As a former voluntourist I would never take back a moment of my time spent abroad. The first helped me grow from a teenager to a young adult, opened my eyes to the world outside of my tiny corner of London, pricked a life changing interest in global politics and development and helped me become the traveller I am today. The second acted as a clarifier, a reminder of all the values I hold dear and why and how I developed the beliefs that I live by today. The only problem is on neither occasion did I decide to take these trips for myself. I wanted to make a difference. I wanted to improve the lives of people. And on that front I would say my trips were more or less futile.

The sad reality is that there are some harsh truths worth processing before you go and ‘save the world’, ‘make a difference’ or achieve whatever platitude was sold to you in the sleek brochure you read. Let’s first address the bizarre double standard that exists between working at home and volunteering abroad. You would assume applying for a job in the UK that upon application you have the appropriate education, qualifications and experience for the job, no? So why then, when on your way to your selected destination does it not cross your mind that you are not a teacher, nor a construction worker; you in fact have no useful qualifications and given that you are only going to be around for a three month placement, not that much time to learn.

Any business that runs on the basis of a quarterly overhaul of staff is doomed to suffer incredibly slow progress and would do well to contract long-term local staff. But they won’t, because you’ll do it for free and while you’re there you’ll probably throw some cash around on materials, maybe books, maybe sports goods depending on the project, maybe you’ll even invest some cash into a new vehicle or building for the company. You might think it’s not that big of a deal, or maybe that it’s the best deed you’ve done all year but for them it’s a lifeline. Without the westerners around, mzungu, nassara or whatever the local word is for white person, cash just doesn’t flow like that.

While on a building placement (I am not a builder) aged 18, I never once questioned why 18 year old baristas were being called over to Kenya to chop wood and dig holes in a slum where maybe 70% of the adult males were physically able and unemployed. Coincidentally, while I was there I just happened to pay for the wood most weeks, any medicine should someone in the slum get sick, and got into the habit of buying 5 times as much as I needed for lunch should anybody walk by hungry.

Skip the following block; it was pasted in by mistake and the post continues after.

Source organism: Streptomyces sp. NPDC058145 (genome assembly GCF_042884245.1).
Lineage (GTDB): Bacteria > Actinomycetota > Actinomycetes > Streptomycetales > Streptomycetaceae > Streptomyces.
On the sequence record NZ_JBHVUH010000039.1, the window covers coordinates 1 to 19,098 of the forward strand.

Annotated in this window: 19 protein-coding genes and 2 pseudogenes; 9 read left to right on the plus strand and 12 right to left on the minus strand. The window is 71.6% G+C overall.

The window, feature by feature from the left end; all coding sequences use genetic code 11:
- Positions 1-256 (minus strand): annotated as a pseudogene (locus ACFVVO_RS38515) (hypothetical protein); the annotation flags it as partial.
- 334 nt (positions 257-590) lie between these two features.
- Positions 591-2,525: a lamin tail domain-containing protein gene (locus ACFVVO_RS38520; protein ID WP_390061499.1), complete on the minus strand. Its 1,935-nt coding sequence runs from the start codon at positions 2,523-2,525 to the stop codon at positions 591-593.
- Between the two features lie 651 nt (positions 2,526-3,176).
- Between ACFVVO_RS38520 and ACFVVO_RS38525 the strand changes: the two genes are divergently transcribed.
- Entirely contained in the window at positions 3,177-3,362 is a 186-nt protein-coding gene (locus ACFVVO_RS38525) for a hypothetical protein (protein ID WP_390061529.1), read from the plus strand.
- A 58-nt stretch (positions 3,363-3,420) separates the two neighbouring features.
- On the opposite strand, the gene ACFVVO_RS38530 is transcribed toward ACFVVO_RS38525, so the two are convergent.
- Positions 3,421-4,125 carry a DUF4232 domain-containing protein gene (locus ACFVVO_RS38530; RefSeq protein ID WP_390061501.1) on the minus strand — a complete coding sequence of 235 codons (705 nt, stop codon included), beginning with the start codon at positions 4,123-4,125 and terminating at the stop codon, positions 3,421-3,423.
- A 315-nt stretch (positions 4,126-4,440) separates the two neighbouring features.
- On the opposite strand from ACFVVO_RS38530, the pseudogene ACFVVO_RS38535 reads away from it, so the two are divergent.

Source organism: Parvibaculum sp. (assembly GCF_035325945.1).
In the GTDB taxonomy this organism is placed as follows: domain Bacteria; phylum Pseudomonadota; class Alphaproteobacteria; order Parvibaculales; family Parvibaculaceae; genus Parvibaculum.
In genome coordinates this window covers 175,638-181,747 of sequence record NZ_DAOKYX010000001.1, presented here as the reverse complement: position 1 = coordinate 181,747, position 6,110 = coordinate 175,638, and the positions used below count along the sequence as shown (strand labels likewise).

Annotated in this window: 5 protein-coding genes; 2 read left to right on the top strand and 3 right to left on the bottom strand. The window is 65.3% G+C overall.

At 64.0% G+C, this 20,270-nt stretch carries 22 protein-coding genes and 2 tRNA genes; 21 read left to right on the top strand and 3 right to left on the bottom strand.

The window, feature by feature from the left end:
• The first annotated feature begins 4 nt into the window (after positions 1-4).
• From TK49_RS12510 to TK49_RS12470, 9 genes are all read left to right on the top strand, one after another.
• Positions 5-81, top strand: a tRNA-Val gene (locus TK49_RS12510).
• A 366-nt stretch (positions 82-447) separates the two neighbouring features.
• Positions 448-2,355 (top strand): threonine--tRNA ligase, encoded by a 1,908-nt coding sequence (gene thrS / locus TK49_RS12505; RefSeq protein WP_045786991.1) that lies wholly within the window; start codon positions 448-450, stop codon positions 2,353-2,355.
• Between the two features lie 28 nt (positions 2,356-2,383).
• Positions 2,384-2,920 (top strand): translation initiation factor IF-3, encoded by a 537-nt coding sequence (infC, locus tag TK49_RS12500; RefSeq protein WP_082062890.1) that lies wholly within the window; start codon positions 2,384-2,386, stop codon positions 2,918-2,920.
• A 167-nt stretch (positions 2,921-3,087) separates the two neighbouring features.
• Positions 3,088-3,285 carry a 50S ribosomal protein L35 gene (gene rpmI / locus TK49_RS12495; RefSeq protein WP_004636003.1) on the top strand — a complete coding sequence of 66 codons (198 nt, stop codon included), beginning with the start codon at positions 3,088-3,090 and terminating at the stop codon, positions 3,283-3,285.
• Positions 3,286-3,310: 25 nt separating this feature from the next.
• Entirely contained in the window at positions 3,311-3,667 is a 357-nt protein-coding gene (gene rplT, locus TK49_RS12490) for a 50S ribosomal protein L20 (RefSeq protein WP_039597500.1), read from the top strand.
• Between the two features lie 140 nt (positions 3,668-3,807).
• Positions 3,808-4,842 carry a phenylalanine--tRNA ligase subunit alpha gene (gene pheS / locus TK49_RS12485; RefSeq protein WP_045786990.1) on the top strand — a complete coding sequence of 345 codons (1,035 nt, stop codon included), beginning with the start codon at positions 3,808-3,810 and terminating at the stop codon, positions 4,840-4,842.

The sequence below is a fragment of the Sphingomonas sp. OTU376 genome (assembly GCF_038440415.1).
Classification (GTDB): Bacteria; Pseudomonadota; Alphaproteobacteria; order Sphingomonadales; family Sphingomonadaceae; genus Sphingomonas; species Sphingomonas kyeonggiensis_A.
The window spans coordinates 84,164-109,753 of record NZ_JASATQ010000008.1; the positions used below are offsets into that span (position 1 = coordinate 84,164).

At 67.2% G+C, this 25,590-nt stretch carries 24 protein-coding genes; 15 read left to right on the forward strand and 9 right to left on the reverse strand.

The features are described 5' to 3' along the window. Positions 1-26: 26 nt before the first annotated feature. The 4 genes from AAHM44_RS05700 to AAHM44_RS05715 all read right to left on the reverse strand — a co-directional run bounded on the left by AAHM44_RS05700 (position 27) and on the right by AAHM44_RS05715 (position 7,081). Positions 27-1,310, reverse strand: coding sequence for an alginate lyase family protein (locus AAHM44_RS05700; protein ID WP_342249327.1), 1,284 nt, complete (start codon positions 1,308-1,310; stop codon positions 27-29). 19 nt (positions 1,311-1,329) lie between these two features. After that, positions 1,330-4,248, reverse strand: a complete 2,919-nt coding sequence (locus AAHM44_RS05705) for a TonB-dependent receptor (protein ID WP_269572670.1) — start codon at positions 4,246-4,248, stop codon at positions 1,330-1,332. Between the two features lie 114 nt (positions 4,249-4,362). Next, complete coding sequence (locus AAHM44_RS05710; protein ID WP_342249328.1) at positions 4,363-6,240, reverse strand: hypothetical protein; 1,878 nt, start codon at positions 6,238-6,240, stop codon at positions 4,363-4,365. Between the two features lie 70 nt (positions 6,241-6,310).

One thing I really urge young voluntourists to remember as they embark on what may well be their first experience in a professional environment, is that you know very little… about anything. Maybe I’m wrong and you’ve managed to squeeze in a Master’s in International Development and 3 years of experience with a grassroots NGO before your gap year. But on the off chance that that’s not the case: shut up and listen. Listen, watch and learn because in a new culture and a new environment your ‘this is ridiculous’, ‘things are so slow’, or worse, ‘in the UK this would never happen’ is offending everyone. Yes, everyone. Even the ones smiling. And it may kill them to smile and make them hate themselves a little bit, but probably you more

In countries without as robust an infrastructure, as constant a cash flow and as healthy and educated a workforce as you’re used to, yes, things work differently. However, you chose to come, maybe even with no relevant experience or qualifications, to magic away all the problems in 12 weeks. Your urgency is your problem, your struggle to adapt to the culture is also your problem, for people that you are working alongside on the ground this is their life and they would probably rather do it slowly and surely than just in time for your perfect photo op to take home to the family.

This leads me to my final point. Many a fine man and woman have dedicated their lives to improving the plight of those less privileged and at the time of writing 24,000 people die every day of poverty-related causes. You are not the first and you will not be the last. In reality, your three month placement is a miniscule element of a sector called charity or aid. Many development scholars believe that aid should be eradicated. The global north (the rich side of the world) receive from the global south (the poor side of the world) twice as much money as they hand over. Unfair trade laws, debt and the actions and profits of multinational corporations means that money is constantly pouring into the global north and pouring out of the global south. Our global political and economic system is so unfairly structured that an unaccountable corporation can have greater annual profits than the GDP of a small country, and that same company can still sue that small country for more profit if its actions aren’t sufficiently abiding to the rules of trade that they’re trapped into following. The world is a big, complex place full of baffling injustices but suffice it to say, 3 months volunteering for a charity who campaign for real change in trade laws or transparency of corporations in an office in Oxford or even just a lump donation, would probably have greater effect than your 5 grand blowout in Tanzania. But go. It’ll be fun.